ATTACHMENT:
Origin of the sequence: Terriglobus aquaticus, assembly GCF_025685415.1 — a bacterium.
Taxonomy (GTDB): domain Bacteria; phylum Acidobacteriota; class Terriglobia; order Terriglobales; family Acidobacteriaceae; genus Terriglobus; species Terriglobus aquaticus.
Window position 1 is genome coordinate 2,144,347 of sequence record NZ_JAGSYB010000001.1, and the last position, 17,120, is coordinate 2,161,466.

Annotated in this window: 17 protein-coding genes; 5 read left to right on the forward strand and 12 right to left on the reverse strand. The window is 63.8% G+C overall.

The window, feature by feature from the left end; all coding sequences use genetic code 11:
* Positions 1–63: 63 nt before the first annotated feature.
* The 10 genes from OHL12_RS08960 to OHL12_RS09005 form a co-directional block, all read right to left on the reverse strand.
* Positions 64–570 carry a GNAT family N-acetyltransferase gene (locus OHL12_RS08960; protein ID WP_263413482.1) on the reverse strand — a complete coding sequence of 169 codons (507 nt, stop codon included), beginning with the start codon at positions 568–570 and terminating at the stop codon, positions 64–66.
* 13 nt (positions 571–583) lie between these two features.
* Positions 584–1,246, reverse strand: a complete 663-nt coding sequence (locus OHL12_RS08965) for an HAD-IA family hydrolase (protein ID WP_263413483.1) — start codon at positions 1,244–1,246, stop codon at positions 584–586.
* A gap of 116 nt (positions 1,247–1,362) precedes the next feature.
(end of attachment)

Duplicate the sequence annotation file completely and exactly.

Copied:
Origin of the sequence: Terriglobus aquaticus, assembly GCF_025685415.1 — a bacterium.
Taxonomy (GTDB): domain Bacteria; phylum Acidobacteriota; class Terriglobia; order Terriglobales; family Acidobacteriaceae; genus Terriglobus; species Terriglobus aquaticus.
Window position 1 is genome coordinate 2,144,347 of sequence record NZ_JAGSYB010000001.1, and the last position, 17,120, is coordinate 2,161,466.

Annotated in this window: 17 protein-coding genes; 5 read left to right on the forward strand and 12 right to left on the reverse strand. The window is 63.8% G+C overall.

The window, feature by feature from the left end; all coding sequences use genetic code 11:
* Positions 1–63: 63 nt before the first annotated feature.
* The 10 genes from OHL12_RS08960 to OHL12_RS09005 form a co-directional block, all read right to left on the reverse strand.
* Positions 64–570 carry a GNAT family N-acetyltransferase gene (locus OHL12_RS08960; protein ID WP_263413482.1) on the reverse strand — a complete coding sequence of 169 codons (507 nt, stop codon included), beginning with the start codon at positions 568–570 and terminating at the stop codon, positions 64–66.
* 13 nt (positions 571–583) lie between these two features.
* Positions 584–1,246, reverse strand: a complete 663-nt coding sequence (locus OHL12_RS08965) for an HAD-IA family hydrolase (protein ID WP_263413483.1) — start codon at positions 1,244–1,246, stop codon at positions 584–586.
* A gap of 116 nt (positions 1,247–1,362) precedes the next feature.